Mealtime is generally a pleasant part of the day and often a social activity that most people enjoy in company of family or friends. However there are many individuals who cannot enjoy this experience fully due to dysphagia, feeding and swallowing disorder. This disorder usually results from a neurological or physical impairment of the oral, pharyngeal or oesophageal mechanisms. In 2016 more than 700 people were treated by Speech-Language Pathologists for dysphagia. Speech-Language Pathologists play a primary role in the evaluation and treatment of infants, children, and adults with dysphagia. This condition can be caused and is associated with a broad range of developmental, neurological and head and neck disorders such as cerebral, palsy, Parkinson’s disease, ALS and head and neck tumours. It can affect the whole age spectrum, from premature infants to geriatric adults. Stroke and head injury may be other causative factors. If not given the appropriate attention, dysphagia can cause severe respiratory complications such as pneumonia. Other consequences might include anxiety and stress which will lead to abnormal behaviour during mealtimes. There is also the risk of choking and death. Proper management of dysphagia can reduce complications and length of stay in hospital. Scientific evidence shows that the appropriate identification and management of dysphagia by speech-language pathologists reduces morbidity, mortality and improves quality of life. They are integral members of the multidisciplinary team supporting people with dysphagia, their families and carers. Studies have shown that dependency for feeding can place the person being fed at high risk of pneumonia, malnutrition and dehydration. Thus, the role of the Speech-Language Pathologist also includes raising awareness amongst family members and staff in the caring profession, regarding the importance of feeding a person with dysphagia in a safe manner.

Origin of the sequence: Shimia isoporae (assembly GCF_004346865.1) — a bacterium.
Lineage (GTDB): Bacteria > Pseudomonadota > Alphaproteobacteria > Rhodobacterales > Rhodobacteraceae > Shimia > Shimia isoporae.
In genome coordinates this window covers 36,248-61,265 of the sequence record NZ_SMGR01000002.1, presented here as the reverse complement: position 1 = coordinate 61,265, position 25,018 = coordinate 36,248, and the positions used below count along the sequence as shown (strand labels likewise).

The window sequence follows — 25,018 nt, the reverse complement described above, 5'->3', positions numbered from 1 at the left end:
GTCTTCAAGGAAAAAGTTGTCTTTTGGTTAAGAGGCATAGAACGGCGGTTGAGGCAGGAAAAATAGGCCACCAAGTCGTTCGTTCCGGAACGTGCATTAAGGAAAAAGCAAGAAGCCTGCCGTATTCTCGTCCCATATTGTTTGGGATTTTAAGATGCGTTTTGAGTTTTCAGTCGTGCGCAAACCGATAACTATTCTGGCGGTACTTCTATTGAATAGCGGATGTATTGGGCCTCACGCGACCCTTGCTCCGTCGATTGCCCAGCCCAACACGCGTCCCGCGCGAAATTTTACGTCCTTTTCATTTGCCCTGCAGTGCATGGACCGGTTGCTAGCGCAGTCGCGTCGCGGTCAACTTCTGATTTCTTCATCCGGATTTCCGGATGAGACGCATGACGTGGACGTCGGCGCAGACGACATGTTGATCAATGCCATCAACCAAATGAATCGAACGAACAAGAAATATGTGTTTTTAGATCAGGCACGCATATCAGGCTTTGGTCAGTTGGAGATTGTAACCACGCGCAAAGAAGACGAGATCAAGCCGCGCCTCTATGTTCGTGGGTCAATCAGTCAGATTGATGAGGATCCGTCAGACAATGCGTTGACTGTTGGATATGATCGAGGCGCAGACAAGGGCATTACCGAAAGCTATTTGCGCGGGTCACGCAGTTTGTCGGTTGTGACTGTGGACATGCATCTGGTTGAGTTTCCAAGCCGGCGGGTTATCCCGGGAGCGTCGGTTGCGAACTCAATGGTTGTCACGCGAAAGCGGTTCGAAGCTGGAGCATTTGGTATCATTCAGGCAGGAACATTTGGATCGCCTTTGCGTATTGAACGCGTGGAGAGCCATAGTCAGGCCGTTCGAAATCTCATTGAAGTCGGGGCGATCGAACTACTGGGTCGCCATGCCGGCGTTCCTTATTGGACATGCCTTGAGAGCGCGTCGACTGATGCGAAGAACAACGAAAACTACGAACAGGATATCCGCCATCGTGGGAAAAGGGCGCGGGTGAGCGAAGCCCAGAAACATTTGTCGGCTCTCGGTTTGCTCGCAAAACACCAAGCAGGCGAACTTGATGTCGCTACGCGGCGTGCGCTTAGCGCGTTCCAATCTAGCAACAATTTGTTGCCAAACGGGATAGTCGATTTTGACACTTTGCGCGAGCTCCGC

On 6 March, the Association of Speech-Language Pathologists (ASLP) joins the rest of Europe to celebrate Speech Language Therapy day. SLT Day was set in 1988 by CPLOL, the umbrella organisation for 35 European professional organisations of Speech-Language Pathologists and Logopedists. This year’s theme is Eat and Drink Safely: Taste Life. To mark this day, ASLP is organising a seminar in collaboration with the Speech- Language Department, at Hilltop Gardens, Naxxar. The seminar, Dysphagia: a multidisciplinary team approach will focus on the role that several professionals, particularly the speech-language pathologist, play in the treatment plan and intervention of this condition. Presentations will be given by Speech-Language Pathologists, Doctors, Nutritionists and Dietitians, focusing on different areas such as feeding in children, dementia and cancer amongst others. The event will also include a practical session on different consistencies, as well as a multidisciplinary panel for discussion. ASLP organises talks, courses and seminars to meet one of the objectives of the association, which is to increase awareness of the profession and related conditions to the general public as well as other professionals.
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